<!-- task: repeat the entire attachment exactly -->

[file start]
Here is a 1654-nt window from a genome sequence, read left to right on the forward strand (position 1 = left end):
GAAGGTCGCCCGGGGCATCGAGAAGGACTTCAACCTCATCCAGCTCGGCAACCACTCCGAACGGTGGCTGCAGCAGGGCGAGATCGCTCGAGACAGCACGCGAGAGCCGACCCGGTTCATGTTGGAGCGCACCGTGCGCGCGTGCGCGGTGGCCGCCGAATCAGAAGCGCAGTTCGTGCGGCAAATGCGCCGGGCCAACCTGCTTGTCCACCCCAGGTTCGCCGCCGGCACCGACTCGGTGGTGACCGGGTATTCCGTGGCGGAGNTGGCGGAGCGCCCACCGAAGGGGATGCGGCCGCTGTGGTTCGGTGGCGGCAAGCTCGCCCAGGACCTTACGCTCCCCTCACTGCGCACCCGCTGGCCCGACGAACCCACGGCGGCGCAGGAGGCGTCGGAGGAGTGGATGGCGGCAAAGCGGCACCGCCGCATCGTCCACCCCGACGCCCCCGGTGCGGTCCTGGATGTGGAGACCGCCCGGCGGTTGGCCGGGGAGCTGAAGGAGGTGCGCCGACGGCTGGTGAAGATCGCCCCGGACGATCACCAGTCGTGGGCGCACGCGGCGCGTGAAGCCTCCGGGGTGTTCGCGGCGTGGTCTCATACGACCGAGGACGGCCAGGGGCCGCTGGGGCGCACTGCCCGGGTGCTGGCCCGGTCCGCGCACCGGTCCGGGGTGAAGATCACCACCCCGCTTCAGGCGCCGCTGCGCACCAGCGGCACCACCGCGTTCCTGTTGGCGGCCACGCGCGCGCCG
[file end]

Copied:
Here is a 1654-nt window from a genome sequence, read left to right on the forward strand (position 1 = left end):
GAAGGTCGCCCGGGGCATCGAGAAGGACTTCAACCTCATCCAGCTCGGCAACCACTCCGAACGGTGGCTGCAGCAGGGCGAGATCGCTCGAGACAGCACGCGAGAGCCGACCCGGTTCATGTTGGAGCGCACCGTGCGCGCGTGCGCGGTGGCCGCCGAATCAGAAGCGCAGTTCGTGCGGCAAATGCGCCGGGCCAACCTGCTTGTCCACCCCAGGTTCGCCGCCGGCACCGACTCGGTGGTGACCGGGTATTCCGTGGCGGAGNTGGCGGAGCGCCCACCGAAGGGGATGCGGCCGCTGTGGTTCGGTGGCGGCAAGCTCGCCCAGGACCTTACGCTCCCCTCACTGCGCACCCGCTGGCCCGACGAACCCACGGCGGCGCAGGAGGCGTCGGAGGAGTGGATGGCGGCAAAGCGGCACCGCCGCATCGTCCACCCCGACGCCCCCGGTGCGGTCCTGGATGTGGAGACCGCCCGGCGGTTGGCCGGGGAGCTGAAGGAGGTGCGCCGACGGCTGGTGAAGATCGCCCCGGACGATCACCAGTCGTGGGCGCACGCGGCGCGTGAAGCCTCCGGGGTGTTCGCGGCGTGGTCTCATACGACCGAGGACGGCCAGGGGCCGCTGGGGCGCACTGCCCGGGTGCTGGCCCGGTCCGCGCACCGGTCCGGGGTGAAGATCACCACCCCGCTTCAGGCGCCGCTGCGCACCAGCGGCACCACCGCGTTCCTGTTGGCGGCCACGCGCGCGCCG